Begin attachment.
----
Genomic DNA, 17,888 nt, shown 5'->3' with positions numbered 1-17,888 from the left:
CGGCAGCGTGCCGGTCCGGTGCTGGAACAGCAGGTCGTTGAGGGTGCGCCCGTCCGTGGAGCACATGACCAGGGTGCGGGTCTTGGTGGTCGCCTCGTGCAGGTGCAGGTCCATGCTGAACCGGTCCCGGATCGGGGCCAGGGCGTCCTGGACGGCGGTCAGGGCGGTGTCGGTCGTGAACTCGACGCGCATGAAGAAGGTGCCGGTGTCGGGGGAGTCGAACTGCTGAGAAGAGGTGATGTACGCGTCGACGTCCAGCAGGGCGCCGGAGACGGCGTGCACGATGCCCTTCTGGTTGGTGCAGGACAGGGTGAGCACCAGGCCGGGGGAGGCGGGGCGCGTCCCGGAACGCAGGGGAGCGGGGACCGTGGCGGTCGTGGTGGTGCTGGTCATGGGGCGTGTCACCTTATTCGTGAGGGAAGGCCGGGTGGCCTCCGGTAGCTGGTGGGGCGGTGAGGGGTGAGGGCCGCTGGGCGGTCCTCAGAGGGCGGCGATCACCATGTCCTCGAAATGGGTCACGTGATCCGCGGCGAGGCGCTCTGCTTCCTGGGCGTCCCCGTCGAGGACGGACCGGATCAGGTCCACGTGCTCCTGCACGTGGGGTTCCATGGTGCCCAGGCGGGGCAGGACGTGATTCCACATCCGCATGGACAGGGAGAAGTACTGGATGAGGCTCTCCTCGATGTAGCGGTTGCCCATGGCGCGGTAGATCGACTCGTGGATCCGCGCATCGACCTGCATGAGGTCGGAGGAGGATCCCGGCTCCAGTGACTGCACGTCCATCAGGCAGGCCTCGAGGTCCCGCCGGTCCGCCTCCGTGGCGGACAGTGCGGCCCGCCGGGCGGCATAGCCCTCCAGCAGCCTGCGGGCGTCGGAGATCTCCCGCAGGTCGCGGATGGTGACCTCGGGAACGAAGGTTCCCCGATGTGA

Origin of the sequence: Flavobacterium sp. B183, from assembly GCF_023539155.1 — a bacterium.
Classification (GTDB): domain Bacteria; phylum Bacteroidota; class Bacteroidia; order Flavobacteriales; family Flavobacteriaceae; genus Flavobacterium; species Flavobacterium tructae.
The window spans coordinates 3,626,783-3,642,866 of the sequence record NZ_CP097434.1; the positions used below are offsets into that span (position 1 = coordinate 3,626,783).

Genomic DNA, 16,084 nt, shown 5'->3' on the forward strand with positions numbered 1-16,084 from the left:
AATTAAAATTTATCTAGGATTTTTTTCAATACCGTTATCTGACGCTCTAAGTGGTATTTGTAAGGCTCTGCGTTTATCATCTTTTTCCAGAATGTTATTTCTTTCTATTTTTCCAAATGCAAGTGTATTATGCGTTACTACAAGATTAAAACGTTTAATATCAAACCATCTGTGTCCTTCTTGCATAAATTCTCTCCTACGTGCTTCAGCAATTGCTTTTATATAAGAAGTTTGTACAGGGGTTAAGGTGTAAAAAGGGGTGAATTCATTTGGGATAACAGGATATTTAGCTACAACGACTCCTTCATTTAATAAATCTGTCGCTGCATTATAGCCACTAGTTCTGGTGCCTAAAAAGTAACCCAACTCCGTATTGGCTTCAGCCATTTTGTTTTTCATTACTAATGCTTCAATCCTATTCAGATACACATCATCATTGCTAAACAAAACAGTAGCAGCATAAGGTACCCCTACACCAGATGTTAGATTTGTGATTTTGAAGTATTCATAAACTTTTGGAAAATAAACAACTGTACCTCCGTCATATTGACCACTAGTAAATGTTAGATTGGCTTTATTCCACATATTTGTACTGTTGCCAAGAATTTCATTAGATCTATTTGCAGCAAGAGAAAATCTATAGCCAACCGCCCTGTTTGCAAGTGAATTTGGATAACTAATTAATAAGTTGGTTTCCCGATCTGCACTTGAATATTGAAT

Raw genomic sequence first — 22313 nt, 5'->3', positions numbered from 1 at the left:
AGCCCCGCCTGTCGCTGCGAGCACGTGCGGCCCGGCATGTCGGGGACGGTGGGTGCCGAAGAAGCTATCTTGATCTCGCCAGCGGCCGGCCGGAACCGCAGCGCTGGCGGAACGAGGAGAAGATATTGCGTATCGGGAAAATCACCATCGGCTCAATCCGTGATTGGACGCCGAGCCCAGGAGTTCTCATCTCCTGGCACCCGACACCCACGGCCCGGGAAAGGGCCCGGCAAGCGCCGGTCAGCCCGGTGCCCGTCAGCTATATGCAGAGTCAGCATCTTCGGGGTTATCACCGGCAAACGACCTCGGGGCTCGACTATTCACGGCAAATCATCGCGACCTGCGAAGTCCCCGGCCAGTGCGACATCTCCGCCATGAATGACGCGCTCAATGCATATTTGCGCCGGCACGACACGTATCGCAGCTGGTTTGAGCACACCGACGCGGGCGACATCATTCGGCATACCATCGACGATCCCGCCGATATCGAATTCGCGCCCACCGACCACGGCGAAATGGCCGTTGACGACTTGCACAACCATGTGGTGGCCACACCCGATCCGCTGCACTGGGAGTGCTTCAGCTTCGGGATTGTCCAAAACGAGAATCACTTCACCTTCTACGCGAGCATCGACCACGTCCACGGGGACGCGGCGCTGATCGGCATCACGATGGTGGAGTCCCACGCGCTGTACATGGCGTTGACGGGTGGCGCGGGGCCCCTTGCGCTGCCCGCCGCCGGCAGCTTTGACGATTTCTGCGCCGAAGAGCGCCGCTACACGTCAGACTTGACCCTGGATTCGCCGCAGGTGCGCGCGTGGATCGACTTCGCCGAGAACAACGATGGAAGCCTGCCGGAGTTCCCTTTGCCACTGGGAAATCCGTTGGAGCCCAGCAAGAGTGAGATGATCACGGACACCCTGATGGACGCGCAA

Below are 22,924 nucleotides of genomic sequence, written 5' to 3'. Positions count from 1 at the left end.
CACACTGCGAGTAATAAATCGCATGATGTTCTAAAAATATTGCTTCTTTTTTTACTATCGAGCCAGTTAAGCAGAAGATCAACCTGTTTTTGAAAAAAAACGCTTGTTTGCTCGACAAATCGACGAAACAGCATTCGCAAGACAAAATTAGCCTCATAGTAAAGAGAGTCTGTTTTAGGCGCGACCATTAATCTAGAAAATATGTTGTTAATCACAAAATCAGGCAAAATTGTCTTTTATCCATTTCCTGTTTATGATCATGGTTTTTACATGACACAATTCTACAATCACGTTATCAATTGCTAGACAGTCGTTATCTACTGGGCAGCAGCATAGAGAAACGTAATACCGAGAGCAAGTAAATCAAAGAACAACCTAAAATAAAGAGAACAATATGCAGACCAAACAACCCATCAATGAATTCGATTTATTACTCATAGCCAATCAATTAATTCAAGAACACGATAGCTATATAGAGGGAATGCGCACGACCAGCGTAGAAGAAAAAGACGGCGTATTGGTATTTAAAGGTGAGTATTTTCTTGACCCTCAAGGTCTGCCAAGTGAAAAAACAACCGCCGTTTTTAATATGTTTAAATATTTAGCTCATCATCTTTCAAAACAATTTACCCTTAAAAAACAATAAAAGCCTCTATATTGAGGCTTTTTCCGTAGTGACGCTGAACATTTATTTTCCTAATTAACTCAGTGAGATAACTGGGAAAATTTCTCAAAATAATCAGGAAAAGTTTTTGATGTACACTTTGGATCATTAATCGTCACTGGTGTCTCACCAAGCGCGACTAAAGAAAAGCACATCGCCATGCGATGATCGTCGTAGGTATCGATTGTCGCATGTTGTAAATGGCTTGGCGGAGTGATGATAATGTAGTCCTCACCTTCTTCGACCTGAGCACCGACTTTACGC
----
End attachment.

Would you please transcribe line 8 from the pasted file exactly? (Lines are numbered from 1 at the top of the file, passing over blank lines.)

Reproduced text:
Raw genomic sequence first — 22313 nt, 5'->3', positions numbered from 1 at the left: